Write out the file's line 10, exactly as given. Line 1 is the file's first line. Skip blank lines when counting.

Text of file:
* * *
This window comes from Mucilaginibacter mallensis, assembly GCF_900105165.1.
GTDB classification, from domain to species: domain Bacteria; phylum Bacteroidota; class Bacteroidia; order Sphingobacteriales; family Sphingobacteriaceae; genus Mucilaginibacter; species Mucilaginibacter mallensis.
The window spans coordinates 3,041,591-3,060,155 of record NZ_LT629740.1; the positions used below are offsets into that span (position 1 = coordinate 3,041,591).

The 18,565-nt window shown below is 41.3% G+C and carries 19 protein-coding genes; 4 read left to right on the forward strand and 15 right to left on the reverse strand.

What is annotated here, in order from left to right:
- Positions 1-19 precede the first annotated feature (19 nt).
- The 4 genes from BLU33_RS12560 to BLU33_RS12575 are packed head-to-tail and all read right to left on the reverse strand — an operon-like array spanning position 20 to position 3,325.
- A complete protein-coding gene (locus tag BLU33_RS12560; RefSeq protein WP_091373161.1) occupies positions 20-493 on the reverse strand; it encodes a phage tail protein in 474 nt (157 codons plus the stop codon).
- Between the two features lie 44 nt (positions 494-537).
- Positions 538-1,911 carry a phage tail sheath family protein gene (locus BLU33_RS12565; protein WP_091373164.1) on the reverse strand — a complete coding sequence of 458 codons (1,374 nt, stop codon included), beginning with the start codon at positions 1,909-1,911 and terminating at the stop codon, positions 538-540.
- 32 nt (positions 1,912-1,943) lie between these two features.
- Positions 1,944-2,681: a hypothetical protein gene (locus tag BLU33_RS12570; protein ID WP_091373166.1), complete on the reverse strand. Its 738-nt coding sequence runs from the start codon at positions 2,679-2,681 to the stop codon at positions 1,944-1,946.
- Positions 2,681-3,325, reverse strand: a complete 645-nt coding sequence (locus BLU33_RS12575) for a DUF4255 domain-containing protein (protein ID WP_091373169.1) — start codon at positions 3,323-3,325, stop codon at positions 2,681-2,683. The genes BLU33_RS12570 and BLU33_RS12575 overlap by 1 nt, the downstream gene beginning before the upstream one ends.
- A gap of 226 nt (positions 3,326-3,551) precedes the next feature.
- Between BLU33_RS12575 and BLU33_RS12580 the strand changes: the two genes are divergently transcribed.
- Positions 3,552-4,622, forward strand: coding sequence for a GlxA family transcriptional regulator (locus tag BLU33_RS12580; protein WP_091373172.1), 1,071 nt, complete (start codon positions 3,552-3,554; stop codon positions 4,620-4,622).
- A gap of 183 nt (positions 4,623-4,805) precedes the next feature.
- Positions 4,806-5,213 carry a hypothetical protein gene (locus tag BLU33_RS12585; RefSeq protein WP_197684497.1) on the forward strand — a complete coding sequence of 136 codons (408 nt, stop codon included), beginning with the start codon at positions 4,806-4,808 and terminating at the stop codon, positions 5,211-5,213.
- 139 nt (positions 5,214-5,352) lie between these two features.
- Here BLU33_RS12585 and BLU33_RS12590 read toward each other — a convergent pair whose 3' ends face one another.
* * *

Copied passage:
- Positions 538-1,911 carry a phage tail sheath family protein gene (locus BLU33_RS12565; protein WP_091373164.1) on the reverse strand — a complete coding sequence of 458 codons (1,374 nt, stop codon included), beginning with the start codon at positions 1,909-1,911 and terminating at the stop codon, positions 538-540.